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   Table of Contents - Current issue
Coverpage
July-December 2021
Volume 5 | Issue 2
Page Nos. 51-80

Online since Thursday, December 9, 2021

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OBITUARY  

Prof. Shanmugam Kameswaran (1923–2021) p. 51
Naresh Panda
DOI:10.4103/aiao.aiao_24_21  
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REVIEW ARTICLE Top

Delayed facial nerve paralysis following tympanomastoid surgery p. 52
Santosh Kumar Swain
DOI:10.4103/aiao.aiao_10_21  
Facial nerve paralysis is the most severe form of cranial neuropathy that causes facial deformity. Late-onset or delayed facial nerve palsy is uncommon following tympanomastoid surgery, although it can occur up to 2 weeks following the procedure. Although pinpointing the specific reason for delayed facial nerve paralysis following tympanomastoid surgery is complex, several variables such as facial nerve injury and/or viral reactivation can play a role. Late facial nerve paralysis after tympanomastoid surgery is caused by exposure of the facial nerve and fallopian canal dehiscence. Late facial nerve paralysis may be produced by viral reactivation and damage to the chorda tympani nerve. This study aims to look at the prevalence, etiology, clinical signs, diagnosis, and current treatment options for delayed facial nerve paralysis following tympanomastoid surgery. The exact cause of delayed facial nerve paralysis after tympanomastoid surgery has significant consequences for therapy and prognosis. The use of steroid and antiviral drugs is helpful for the treatment of the delayed facial nerve paralysis due to viral reactivation. The overall prognosis of the delayed facial nerve paralysis following tympanomastoid operation is good. This article discusses the prevalence, etiopathogenesis, clinical features, diagnosis, and present treatment of late/delayed facial nerve palsy following the tympanomastoid operation.
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ORIGINAL ARTICLES Top

Psychometric analysis of the Bengali Version of the Sino-Nasal outcome Test-20 questionnaire in patients suffering from chronic rhino-sinusitis: A cross-sectional study p. 57
Pankhuri Misra, Aniruddha Banerjee, Rachna Goenka, Chintamani Nayak, Sk Swaif Ali, Munmun Koley, Subhranil Saha
DOI:10.4103/aiao.aiao_2_21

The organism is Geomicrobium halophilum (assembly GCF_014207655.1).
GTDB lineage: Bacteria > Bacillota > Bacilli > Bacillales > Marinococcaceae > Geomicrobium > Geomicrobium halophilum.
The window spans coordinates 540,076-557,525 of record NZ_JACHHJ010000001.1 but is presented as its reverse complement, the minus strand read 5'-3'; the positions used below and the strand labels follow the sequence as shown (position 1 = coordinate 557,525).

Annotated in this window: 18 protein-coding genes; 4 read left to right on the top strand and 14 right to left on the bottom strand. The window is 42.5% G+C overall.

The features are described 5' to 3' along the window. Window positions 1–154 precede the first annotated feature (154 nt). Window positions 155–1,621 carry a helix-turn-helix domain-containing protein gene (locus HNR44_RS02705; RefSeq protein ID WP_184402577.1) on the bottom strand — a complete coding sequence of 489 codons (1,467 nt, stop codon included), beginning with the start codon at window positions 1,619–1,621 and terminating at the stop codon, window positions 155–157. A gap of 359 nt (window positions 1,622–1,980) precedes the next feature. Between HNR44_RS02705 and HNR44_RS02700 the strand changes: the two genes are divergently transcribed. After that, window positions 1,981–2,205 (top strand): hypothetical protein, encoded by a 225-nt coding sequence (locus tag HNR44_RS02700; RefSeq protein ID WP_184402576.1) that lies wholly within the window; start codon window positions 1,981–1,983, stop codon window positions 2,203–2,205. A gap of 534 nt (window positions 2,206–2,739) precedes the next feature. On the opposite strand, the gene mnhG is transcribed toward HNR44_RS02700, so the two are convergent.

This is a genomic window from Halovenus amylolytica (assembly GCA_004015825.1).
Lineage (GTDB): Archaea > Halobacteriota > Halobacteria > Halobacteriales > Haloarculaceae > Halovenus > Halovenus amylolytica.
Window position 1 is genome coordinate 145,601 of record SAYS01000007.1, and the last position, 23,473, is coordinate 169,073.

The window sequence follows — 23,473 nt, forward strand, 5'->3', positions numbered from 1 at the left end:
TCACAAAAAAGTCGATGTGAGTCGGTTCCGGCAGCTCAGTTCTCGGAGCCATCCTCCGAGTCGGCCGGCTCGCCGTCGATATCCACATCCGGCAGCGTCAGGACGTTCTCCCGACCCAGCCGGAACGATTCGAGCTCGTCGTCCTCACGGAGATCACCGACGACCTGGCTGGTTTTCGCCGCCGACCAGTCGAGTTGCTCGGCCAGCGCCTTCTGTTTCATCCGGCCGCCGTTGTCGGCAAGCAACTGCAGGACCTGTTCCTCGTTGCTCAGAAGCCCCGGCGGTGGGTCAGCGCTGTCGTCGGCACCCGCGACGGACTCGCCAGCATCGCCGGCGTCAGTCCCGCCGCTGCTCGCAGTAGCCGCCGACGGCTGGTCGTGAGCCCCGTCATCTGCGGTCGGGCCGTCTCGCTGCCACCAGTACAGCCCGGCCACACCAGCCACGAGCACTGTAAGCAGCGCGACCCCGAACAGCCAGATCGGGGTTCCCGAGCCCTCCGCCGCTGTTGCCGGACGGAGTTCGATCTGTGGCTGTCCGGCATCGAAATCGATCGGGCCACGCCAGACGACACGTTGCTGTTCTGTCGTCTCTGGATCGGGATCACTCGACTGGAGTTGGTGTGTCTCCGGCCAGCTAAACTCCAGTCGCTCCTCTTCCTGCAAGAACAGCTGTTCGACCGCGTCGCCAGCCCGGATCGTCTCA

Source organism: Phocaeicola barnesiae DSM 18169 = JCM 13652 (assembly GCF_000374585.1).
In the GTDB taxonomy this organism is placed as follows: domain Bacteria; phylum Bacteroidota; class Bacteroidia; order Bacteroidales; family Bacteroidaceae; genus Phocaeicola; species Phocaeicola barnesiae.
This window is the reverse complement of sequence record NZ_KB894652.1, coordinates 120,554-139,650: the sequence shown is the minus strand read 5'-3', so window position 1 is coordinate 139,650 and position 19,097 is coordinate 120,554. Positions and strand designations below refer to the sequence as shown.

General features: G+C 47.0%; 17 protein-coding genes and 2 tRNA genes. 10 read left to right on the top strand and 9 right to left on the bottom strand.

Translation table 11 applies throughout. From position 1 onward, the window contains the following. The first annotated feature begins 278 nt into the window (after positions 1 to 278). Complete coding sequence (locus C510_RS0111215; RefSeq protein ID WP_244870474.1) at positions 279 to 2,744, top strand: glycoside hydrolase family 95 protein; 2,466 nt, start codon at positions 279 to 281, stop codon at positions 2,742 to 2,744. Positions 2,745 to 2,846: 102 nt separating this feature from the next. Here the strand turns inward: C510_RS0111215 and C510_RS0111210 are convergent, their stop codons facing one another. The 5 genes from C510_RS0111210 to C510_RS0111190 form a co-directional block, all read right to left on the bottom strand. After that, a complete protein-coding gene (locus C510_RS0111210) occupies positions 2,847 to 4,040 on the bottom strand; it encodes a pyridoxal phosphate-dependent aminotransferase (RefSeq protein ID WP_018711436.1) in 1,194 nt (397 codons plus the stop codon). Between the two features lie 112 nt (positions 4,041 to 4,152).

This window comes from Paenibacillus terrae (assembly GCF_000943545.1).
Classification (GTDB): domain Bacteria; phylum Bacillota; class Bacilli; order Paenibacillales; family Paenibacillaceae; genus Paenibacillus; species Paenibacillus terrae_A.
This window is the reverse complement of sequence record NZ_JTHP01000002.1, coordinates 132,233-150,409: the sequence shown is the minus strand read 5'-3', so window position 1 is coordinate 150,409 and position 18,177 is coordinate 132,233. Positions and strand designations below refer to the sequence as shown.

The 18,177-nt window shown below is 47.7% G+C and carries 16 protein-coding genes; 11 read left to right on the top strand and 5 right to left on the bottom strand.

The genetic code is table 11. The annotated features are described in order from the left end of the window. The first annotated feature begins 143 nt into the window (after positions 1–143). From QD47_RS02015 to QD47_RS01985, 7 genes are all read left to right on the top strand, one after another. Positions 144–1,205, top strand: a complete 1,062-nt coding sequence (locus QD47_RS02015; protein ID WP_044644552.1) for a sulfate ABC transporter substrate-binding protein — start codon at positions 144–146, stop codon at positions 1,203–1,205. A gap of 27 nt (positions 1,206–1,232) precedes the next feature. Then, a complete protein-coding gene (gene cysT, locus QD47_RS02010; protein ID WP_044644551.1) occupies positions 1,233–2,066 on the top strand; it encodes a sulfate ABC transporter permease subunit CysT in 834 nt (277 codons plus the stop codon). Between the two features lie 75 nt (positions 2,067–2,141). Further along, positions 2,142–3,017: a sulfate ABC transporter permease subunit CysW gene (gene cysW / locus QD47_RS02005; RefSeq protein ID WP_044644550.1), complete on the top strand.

Introduction: The Sino-nasal outcome test-20 (SNOT-20) questionnaire contains 20 items provided with a 6-point Likert scale and are aimed at measuring rhino-sinusitis specific and general symptoms; however, no Bengali version is available. Aims and Objectives: We aimed to develop SNOT-20 Bengali version (SNOT-20-B) and examine its cross-cultural adaptability considering linguistic equivalence in patients suffering from chronic rhino-sinusitis. Materials and Methods: A cross-sectional study was conducted on 270 patients by consecutive sampling at the ear-nose-throat outpatient of National Institute of Homoeopathy, Kolkata. The SNOT-20-B was produced by standardized forward-backward translations. Construct validity was examined by the exploratory factor analysis (n = 150) using the principal component analysis (varimax rotation). Subsequently, confirmatory factor analysis (CFA; n = 120) was performed to verify model fit. Concurrent validity was checked by correlating SNOT-20-B score with simultaneously measured EQ-5D-5 L scores. Observations and Results: Internal consistency (Cronbach's α =0.860; 95% confidence interval 0.834, 0.883) and test-retest reliability (P > 0.05) both were satisfactory. Concurrent validity was agreeable (P = 0.007). In factor analysis, all the items loaded above pre-specified value of 0.4 and identified 6 components, explaining 67.8% of variation. The goodness-of-fit in the CFA model was acceptable (χ2 = 517.396, P < 0.001; Comparative Fit Index = 0.634, Tucker Lewis Index = 0.551, root mean square error of approximation = 0.140, standardized root mean square residual = 0.298). Conclusions: SNOT-20-B, consisting of 20 items and framed within six components, appeared to be a valid and reliable questionnaire but measured different dimensions from the English version.